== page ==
California’s Air Resources Board submitted an ambitious proposal in recent days that would put a cap on emissions from vehicles being used for rideshare apps like Uber and Lyft, Wired reports. And while these companies have an infamously tumultuous history with labor regulators in their home state, they seem significantly more receptive to this push to go green than they are to sufficiently compensating their workforce.
The proposal would mandate that 60% percent of miles traveled by Uber and Lyft vehicles be in electric vehicles by 2030. To achieve this lofty goal, the board estimates that roughly one-third of rideshare vehicles would need to be electric.
That’s a tall order, to put it lightly. In 2018, electric vehicles only made up 1% of miles traveled for ridesharing services (only 59% more to go!). In their proposal, the board suggested that companies like Uber and Lyft would need to offer incentives for their contractors to make the switch and particularly target their highest-mileage drivers.
Lyft, which earlier this year committed to convert all of its drivers’ vehicles to electric by 2030, welcomed the stricter regulation.
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“We think that CARB should continue to be aggressive,” Sam Arons, the company’s head of sustainability, told Wired, using the acronym for the board.
Lyft aims to collaborate with automakers and invest more in its driver rental program, Express Drive, in an effort to hit that 60% goal, Arons continued. He said that according to Lyft’s research, drivers who rent their vehicles from third-party rental companies drive more miles (likely because they have to earn enough to keep those rental costs from eating into their already slim profit margin). So if Lyft brokers a deal with automakers to sell electric vehicles to rental companies at a reduced cost, the company argues that it’s a win for everyone involved.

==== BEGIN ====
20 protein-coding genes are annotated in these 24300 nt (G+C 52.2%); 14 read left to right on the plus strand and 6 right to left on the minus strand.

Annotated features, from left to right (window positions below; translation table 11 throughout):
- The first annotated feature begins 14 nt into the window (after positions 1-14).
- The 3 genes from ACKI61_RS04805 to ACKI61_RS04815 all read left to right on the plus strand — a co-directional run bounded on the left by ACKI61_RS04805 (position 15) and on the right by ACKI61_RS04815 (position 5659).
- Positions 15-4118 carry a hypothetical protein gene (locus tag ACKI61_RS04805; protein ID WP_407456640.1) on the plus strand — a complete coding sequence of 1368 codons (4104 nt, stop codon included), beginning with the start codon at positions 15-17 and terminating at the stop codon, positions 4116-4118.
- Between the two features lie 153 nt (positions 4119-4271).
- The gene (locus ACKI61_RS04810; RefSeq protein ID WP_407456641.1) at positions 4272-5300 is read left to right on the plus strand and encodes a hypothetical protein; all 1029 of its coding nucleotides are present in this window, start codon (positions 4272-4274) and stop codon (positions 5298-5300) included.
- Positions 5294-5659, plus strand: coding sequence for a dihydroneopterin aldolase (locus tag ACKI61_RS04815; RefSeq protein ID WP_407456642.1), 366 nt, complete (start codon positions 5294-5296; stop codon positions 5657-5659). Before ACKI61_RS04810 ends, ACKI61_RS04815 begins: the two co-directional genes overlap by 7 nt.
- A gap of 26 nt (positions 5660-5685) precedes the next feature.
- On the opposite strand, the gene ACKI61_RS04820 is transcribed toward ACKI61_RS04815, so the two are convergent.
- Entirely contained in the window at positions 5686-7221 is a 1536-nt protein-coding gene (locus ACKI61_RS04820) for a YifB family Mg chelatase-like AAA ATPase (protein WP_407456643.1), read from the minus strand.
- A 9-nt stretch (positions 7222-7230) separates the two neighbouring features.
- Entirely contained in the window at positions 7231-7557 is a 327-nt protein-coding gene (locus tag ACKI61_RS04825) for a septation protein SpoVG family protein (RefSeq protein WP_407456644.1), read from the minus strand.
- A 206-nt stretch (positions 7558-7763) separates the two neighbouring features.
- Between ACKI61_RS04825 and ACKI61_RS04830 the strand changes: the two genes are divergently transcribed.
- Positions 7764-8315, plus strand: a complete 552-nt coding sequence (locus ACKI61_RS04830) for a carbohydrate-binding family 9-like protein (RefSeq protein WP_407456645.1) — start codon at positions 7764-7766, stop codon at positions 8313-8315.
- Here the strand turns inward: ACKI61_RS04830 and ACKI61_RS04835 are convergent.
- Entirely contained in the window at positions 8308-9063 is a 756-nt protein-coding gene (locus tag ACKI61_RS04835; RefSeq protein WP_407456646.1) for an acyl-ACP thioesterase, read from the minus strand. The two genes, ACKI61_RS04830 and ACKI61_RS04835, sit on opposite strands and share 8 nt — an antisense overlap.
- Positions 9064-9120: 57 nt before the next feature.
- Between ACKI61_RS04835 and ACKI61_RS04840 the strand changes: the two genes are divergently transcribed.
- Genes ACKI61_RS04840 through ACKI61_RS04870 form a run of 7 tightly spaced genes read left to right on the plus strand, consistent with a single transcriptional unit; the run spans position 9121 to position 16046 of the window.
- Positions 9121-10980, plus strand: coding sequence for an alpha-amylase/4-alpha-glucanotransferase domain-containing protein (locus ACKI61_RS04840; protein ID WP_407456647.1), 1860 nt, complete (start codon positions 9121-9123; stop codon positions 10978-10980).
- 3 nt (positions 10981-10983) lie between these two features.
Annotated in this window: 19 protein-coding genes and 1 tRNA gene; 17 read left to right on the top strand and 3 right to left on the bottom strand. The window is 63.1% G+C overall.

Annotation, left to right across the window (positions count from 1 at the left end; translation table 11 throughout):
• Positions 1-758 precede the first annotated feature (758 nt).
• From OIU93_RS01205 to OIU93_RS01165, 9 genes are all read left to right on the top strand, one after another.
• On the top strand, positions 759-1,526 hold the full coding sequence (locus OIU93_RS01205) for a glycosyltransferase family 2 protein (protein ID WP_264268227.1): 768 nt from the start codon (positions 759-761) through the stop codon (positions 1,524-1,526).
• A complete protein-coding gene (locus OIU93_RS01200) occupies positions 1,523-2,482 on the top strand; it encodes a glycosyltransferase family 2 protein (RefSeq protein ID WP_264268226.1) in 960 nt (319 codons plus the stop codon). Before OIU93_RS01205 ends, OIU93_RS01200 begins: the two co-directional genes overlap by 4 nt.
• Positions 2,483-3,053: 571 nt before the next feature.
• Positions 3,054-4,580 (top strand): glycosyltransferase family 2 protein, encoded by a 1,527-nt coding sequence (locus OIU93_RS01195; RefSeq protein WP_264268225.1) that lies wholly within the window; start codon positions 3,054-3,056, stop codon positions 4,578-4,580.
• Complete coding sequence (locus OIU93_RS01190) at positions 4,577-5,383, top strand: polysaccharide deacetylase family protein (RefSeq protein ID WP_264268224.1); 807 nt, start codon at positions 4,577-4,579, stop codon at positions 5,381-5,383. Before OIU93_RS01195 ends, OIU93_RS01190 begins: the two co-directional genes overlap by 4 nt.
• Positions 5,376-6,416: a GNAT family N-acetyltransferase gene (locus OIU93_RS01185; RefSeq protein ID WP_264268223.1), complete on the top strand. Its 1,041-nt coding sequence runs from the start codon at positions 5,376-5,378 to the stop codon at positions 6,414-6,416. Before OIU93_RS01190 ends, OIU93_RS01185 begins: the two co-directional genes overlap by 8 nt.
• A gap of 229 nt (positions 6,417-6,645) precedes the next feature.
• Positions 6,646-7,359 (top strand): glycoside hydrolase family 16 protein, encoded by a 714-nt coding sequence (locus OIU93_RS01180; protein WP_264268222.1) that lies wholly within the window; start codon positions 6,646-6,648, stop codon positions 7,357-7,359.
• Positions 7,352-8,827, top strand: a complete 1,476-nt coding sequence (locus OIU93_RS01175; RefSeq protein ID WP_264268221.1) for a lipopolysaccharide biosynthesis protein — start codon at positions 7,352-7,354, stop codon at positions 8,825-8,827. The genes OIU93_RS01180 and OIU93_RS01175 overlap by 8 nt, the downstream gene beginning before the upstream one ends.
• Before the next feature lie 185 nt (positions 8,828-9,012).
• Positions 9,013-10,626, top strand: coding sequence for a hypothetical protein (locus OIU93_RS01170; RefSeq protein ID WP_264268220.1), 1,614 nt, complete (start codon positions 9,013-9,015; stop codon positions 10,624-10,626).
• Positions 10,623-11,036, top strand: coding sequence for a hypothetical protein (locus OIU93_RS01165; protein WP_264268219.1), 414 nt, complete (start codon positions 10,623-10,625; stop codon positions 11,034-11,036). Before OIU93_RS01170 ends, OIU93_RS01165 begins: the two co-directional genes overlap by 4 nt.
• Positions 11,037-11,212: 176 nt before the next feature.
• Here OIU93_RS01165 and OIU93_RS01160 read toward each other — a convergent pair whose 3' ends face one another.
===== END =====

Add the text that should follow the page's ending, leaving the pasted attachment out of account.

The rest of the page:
Well, except the Lyft drivers. They just live to get screwed over another day.
While Uber hasn’t made any similar commitments regarding electric vehicles, a company spokesperson told Wired that Uber “looks forward to continuing to engage with CARB,” and that it “supports California’s Clean Miles Standard as a first of its kind performance-driven standard.”
The state’s Clean Miles Standard aims to come up and implement a new set of rules for transportation companies to curb greenhouse gas emissions even as transportation technology evolves.
Obviously the more cars that go electric the better, but in reality it’s difficult to gauge the exact percentage of air-polluting emissions that Uber and Lyft vehicles contribute every day. One scientific study estimated that ridesharing trips can cause roughly 69% more pollution on average than the low-carbon trips they’re displacing, such as riding the bus, biking, or walking.
State regulators are posed to discuss the ridesharing industry’s conversion to electric in January 2021. Hopefully, the world will be a little less of a raging trash fire by then. One can hope, anyway.